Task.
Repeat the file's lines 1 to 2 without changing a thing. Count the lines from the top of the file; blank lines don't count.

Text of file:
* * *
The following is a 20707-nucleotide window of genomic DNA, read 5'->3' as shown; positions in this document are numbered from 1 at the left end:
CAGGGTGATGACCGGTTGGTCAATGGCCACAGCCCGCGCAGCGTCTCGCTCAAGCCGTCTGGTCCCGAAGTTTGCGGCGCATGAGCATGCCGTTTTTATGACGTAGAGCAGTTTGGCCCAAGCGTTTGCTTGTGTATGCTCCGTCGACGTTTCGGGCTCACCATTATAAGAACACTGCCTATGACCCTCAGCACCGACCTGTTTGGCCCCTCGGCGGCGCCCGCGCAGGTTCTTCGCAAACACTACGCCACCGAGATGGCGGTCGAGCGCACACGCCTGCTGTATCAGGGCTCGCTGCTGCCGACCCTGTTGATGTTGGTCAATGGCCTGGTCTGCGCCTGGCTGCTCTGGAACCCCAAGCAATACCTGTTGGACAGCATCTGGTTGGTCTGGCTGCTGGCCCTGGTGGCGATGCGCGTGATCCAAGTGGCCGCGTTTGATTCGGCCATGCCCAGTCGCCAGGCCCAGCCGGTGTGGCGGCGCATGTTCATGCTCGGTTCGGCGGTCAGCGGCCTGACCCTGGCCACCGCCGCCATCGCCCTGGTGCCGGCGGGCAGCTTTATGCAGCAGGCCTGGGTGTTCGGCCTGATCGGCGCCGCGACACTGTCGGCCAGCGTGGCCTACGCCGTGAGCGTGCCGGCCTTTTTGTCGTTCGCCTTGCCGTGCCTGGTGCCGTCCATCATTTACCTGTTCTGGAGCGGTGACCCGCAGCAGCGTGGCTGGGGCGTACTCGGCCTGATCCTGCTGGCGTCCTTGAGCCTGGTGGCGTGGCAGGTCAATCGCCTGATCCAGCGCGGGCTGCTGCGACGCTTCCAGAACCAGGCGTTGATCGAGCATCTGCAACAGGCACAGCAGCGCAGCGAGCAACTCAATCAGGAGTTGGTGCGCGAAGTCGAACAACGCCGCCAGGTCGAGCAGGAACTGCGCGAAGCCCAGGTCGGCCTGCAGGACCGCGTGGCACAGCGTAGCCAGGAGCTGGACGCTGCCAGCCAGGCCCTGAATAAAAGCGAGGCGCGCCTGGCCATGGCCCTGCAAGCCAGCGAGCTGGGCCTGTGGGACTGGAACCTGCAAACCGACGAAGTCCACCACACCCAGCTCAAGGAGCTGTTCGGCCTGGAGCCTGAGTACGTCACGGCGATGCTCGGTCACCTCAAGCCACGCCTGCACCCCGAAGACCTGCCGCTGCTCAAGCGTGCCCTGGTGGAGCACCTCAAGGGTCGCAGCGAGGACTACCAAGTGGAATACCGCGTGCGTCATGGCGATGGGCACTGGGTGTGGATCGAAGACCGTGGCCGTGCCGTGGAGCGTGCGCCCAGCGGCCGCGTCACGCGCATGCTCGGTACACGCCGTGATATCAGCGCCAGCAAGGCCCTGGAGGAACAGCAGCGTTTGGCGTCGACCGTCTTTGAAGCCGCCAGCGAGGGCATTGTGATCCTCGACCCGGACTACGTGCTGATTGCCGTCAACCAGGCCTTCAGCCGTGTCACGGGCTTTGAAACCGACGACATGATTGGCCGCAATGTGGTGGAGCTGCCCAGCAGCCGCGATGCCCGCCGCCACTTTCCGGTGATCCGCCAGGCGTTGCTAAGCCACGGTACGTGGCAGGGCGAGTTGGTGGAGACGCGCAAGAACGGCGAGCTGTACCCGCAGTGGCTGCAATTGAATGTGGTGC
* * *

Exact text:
The following is a 20707-nucleotide window of genomic DNA, read 5'->3' as shown; positions in this document are numbered from 1 at the left end:
CAGGGTGATGACCGGTTGGTCAATGGCCACAGCCCGCGCAGCGTCTCGCTCAAGCCGTCTGGTCCCGAAGTTTGCGGCGCATGAGCATGCCGTTTTTATGACGTAGAGCAGTTTGGCCCAAGCGTTTGCTTGTGTATGCTCCGTCGACGTTTCGGGCTCACCATTATAAGAACACTGCCTATGACCCTCAGCACCGACCTGTTTGGCCCCTCGGCGGCGCCCGCGCAGGTTCTTCGCAAACACTACGCCACCGAGATGGCGGTCGAGCGCACACGCCTGCTGTATCAGGGCTCGCTGCTGCCGACCCTGTTGATGTTGGTCAATGGCCTGGTCTGCGCCTGGCTGCTCTGGAACCCCAAGCAATACCTGTTGGACAGCATCTGGTTGGTCTGGCTGCTGGCCCTGGTGGCGATGCGCGTGATCCAAGTGGCCGCGTTTGATTCGGCCATGCCCAGTCGCCAGGCCCAGCCGGTGTGGCGGCGCATGTTCATGCTCGGTTCGGCGGTCAGCGGCCTGACCCTGGCCACCGCCGCCATCGCCCTGGTGCCGGCGGGCAGCTTTATGCAGCAGGCCTGGGTGTTCGGCCTGATCGGCGCCGCGACACTGTCGGCCAGCGTGGCCTACGCCGTGAGCGTGCCGGCCTTTTTGTCGTTCGCCTTGCCGTGCCTGGTGCCGTCCATCATTTACCTGTTCTGGAGCGGTGACCCGCAGCAGCGTGGCTGGGGCGTACTCGGCCTGATCCTGCTGGCGTCCTTGAGCCTGGTGGCGTGGCAGGTCAATCGCCTGATCCAGCGCGGGCTGCTGCGACGCTTCCAGAACCAGGCGTTGATCGAGCATCTGCAACAGGCACAGCAGCGCAGCGAGCAACTCAATCAGGAGTTGGTGCGCGAAGTCGAACAACGCCGCCAGGTCGAGCAGGAACTGCGCGAAGCCCAGGTCGGCCTGCAGGACCGCGTGGCACAGCGTAGCCAGGAGCTGGACGCTGCCAGCCAGGCCCTGAATAAAAGCGAGGCGCGCCTGGCCATGGCCCTGCAAGCCAGCGAGCTGGGCCTGTGGGACTGGAACCTGCAAACCGACGAAGTCCACCACACCCAGCTCAAGGAGCTGTTCGGCCTGGAGCCTGAGTACGTCACGGCGATGCTCGGTCACCTCAAGCCACGCCTGCACCCCGAAGACCTGCCGCTGCTCAAGCGTGCCCTGGTGGAGCACCTCAAGGGTCGCAGCGAGGACTACCAAGTGGAATACCGCGTGCGTCATGGCGATGGGCACTGGGTGTGGATCGAAGACCGTGGCCGTGCCGTGGAGCGTGCGCCCAGCGGCCGCGTCACGCGCATGCTCGGTACACGCCGTGATATCAGCGCCAGCAAGGCCCTGGAGGAACAGCAGCGTTTGGCGTCGACCGTCTTTGAAGCCGCCAGCGAGGGCATTGTGATCCTCGACCCGGACTACGTGCTGATTGCCGTCAACCAGGCCTTCAGCCGTGTCACGGGCTTTGAAACCGACGACATGATTGGCCGCAATGTGGTGGAGCTGCCCAGCAGCCGCGATGCCCGCCGCCACTTTCCGGTGATCCGCCAGGCGTTGCTAAGCCACGGTACGTGGCAGGGCGAGTTGGTGGAGACGCGCAAGAACGGCGAGCTGTACCCGCAGTGGCTGCAATTGAATGTGGTGC